I talked to the players about Mackerras's tempi in some of the breaks, and I said, tell me about how he approached his Mozart with you, and – I talk a lot about rhetoric and gesture and space and ideas and articulation, and then poetical sound worlds. He was very much about the tempo relationship which will then get that, and I find my route is from the other angle sometimes. It was fascinating to hear about that. You've got lots of experience of him, I know, and I have such huge respect, but it was lovely just with the orchestra to say... well, they could feel it, but they know from this week that it's been very special for me to take these symphonies and be with them in it with all their history, and for them to be 2000 per cent open, which is what one would expect, but it's still important that it happens.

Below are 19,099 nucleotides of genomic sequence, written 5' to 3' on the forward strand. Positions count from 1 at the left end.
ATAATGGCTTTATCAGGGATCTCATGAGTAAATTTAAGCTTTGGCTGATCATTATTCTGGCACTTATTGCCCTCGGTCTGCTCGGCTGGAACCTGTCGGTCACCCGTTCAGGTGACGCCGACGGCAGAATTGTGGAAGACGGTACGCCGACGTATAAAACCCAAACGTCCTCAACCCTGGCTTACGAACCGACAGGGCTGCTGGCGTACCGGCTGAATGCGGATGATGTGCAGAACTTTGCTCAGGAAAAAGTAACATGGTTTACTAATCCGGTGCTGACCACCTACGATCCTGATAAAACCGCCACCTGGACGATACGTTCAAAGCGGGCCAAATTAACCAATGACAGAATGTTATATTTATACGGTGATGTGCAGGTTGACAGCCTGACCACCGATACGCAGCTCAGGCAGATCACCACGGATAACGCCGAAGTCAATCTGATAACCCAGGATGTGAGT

Mackerras Mozart recordingsDid they tell you what they felt were the differences or what he'd done?

Not for the most part. I did ask Adrian Bornet, the double-bass player who's been there a long time, to tell me a story from that time, but otherwise I actively didn’t want to go there too much.

What fascinated me was that not only was it wonderful that you did all the exposition repeats, but every repeat felt different. What happened?